In operation 250, a second pass of data transmission is scheduled for packets in the second class. Data transfer may be scheduled in descending stages by a weighted fair queuing scheme in which each input buffer is weighted by the number of remaining bits eligible for transmission in the current pass. The number of bits or packets scheduled for transmission in a given round may depend upon the allocated quota of symbols that are estimated for consumption and the bandwidth of the outbound link.
 In operation 260, the packets marked for transmission are encapsulated into MPEG-2 transport stream packets, placed into baseband frames, and transmitted. The actual symbol consumption for the round is obtained. Either all eligible packets were transmitted or if not, some of the eligible packets must wait for the next round.
 The actual symbol consumption for the round is determined by the framer, and it communicates this information back to the scheduling multiplexer in real time. In operation 265, the scheduling multiplexer determines whether the actual symbol consumption in operation 260 is different from the previously estimated (allocated quota) symbol consumption in operation 250. In other embodiments, the framer or another entity (not shown) determines the quota of allowable symbol use for the next transmission round and communicates the quota to the multiplexer. In either case, the information is determined in real time so that the multiplexer can use the information to impact the next round of transmission. If all eligible packets were transmitted, the difference between the estimated and actual symbol consumption transmitted are filled with stuffing BBFRAMEs at the lowest MODCOD. Any eligible packets that were not transmitted are carried over to the next round of scheduling.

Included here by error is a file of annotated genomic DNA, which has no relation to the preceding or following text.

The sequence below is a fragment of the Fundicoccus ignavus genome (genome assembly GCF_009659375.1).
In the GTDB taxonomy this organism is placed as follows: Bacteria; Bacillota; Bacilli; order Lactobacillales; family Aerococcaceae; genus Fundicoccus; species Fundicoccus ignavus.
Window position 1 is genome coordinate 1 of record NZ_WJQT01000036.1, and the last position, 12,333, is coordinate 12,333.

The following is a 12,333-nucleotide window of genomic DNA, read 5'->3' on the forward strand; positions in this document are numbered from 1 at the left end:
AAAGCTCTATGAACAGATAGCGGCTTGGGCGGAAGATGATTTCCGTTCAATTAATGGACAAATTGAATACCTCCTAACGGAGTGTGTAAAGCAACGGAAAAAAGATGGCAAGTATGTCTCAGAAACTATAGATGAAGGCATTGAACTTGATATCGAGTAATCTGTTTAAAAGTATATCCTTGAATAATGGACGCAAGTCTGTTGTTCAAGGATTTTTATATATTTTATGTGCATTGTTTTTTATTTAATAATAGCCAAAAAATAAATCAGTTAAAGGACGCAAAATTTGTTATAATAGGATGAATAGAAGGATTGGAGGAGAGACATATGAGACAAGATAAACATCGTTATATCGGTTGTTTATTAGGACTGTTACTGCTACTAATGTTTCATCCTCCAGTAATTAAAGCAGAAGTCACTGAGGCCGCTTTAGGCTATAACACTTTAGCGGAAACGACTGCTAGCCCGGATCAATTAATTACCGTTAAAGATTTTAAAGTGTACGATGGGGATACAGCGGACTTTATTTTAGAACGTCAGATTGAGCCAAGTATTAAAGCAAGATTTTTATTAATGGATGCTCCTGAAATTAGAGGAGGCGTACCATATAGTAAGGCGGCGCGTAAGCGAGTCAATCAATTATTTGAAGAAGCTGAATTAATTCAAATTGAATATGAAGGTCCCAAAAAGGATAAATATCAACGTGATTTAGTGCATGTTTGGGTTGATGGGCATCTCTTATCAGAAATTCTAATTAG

In operation 265, if the actual symbol consumption is the same or approximately equal to the estimated symbol consumption, the algorithm may return to operation 210 to begin the process for the next round of scheduling. Approximately equal to can be defined by not exceeding a threshold difference. Each scheduling round may comprise a first pass and a second pass. Scheduling may occur periodically. For example, a scheduling round may occur according to a clock cycle, which may typically be approximately 20 milliseconds.